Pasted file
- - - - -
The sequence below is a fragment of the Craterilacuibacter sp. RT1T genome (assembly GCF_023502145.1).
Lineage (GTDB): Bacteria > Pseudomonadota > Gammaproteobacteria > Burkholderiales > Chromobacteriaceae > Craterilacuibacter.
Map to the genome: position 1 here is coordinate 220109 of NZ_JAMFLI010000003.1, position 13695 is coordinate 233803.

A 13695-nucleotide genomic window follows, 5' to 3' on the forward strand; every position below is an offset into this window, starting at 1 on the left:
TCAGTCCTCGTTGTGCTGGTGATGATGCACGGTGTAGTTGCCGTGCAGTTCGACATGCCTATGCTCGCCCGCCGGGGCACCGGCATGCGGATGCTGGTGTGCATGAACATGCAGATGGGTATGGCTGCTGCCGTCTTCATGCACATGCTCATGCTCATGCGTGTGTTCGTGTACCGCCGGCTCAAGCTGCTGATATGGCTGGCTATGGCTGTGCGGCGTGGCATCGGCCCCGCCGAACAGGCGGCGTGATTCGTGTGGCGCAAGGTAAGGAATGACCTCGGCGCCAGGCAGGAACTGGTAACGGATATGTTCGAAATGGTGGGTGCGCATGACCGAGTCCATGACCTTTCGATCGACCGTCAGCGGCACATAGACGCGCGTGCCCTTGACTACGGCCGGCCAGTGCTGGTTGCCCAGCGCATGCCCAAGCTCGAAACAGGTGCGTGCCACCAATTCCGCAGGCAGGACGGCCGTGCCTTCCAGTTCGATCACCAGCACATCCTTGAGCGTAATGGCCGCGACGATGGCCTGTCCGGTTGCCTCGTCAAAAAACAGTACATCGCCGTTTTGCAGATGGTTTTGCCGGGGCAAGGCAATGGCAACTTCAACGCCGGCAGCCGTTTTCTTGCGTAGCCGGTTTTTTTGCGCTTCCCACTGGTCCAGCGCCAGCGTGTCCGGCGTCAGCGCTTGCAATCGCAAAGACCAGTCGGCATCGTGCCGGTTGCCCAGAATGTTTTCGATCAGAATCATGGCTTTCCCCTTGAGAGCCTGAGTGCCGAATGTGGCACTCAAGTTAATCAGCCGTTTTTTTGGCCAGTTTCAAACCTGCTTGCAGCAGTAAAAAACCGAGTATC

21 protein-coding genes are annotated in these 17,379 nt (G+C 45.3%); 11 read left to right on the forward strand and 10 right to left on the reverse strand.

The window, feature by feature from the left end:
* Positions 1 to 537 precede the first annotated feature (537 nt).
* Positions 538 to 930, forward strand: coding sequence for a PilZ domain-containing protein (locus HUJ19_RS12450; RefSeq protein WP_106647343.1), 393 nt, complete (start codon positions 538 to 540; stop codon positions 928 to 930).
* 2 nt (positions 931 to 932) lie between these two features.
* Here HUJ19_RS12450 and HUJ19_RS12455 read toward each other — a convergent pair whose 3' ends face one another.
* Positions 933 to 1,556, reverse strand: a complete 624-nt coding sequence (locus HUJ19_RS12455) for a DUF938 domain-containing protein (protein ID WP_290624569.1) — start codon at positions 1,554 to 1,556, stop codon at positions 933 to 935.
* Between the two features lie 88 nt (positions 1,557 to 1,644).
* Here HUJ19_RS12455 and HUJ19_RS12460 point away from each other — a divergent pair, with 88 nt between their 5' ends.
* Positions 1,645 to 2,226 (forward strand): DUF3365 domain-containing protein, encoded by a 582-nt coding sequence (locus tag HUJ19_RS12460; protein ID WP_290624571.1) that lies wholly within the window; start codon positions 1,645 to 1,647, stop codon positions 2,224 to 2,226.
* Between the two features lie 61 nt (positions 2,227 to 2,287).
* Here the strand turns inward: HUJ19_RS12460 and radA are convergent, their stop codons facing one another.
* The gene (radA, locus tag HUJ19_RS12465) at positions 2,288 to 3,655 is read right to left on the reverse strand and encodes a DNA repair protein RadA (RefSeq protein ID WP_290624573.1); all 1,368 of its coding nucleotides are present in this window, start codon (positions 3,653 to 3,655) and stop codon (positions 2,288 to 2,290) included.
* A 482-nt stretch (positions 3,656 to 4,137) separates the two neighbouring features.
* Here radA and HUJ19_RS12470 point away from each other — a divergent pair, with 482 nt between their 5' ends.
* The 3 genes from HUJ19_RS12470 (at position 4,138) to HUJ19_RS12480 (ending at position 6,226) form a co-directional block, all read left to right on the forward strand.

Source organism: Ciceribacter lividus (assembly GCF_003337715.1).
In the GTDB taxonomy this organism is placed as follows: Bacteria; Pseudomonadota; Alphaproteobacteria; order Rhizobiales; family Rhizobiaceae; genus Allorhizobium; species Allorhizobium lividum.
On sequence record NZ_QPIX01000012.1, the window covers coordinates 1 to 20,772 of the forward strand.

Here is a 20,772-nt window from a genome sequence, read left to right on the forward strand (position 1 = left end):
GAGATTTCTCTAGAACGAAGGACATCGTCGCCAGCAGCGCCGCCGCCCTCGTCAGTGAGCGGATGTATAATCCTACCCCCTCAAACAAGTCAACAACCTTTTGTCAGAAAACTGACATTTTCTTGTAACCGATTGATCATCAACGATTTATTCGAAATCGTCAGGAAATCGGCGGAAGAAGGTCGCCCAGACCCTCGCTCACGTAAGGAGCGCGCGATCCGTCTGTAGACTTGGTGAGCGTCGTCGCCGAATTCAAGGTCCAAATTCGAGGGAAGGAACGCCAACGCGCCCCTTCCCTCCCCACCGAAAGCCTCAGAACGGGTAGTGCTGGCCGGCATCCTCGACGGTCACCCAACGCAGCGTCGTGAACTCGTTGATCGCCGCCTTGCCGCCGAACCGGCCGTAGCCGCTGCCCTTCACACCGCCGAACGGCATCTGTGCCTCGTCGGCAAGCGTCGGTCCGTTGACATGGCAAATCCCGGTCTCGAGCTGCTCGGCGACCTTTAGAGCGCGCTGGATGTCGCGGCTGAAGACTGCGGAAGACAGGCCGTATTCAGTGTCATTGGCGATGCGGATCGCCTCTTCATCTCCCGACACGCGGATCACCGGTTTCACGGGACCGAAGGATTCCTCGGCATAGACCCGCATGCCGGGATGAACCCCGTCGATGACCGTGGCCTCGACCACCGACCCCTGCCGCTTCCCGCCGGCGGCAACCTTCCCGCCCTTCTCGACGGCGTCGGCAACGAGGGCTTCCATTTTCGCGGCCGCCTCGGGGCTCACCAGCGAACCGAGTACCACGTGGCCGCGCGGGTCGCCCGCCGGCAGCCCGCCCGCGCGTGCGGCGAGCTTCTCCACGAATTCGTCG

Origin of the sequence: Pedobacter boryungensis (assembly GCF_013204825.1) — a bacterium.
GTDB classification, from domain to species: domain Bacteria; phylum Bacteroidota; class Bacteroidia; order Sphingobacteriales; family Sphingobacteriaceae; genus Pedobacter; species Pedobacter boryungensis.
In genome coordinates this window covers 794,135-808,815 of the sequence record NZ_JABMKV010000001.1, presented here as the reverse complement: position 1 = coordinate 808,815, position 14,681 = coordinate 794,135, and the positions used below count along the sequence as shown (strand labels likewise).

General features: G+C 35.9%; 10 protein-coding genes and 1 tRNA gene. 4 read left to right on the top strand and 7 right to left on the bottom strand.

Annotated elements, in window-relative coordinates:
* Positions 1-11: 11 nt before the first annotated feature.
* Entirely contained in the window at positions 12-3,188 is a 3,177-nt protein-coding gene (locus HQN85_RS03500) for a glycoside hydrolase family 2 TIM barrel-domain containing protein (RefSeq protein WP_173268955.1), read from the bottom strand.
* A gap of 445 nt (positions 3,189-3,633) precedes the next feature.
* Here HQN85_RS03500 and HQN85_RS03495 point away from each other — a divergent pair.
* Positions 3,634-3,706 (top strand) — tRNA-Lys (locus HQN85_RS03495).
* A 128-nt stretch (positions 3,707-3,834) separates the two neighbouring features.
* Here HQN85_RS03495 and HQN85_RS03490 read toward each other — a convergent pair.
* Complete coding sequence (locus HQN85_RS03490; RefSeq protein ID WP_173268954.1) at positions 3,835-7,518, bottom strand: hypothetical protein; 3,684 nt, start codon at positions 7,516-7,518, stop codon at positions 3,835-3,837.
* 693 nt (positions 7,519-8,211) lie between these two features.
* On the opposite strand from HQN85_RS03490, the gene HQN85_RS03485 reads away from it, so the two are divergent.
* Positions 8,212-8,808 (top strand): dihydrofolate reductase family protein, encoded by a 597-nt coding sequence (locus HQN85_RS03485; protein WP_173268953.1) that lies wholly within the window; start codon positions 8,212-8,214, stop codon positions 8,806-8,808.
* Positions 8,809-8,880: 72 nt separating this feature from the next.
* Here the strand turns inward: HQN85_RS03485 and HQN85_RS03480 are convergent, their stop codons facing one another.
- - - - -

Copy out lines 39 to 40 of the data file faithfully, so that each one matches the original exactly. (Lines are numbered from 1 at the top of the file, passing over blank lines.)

* Complete coding sequence (locus HQN85_RS03490; RefSeq protein ID WP_173268954.1) at positions 3,835-7,518, bottom strand: hypothetical protein; 3,684 nt, start codon at positions 7,516-7,518, stop codon at positions 3,835-3,837.
* 693 nt (positions 7,519-8,211) lie between these two features.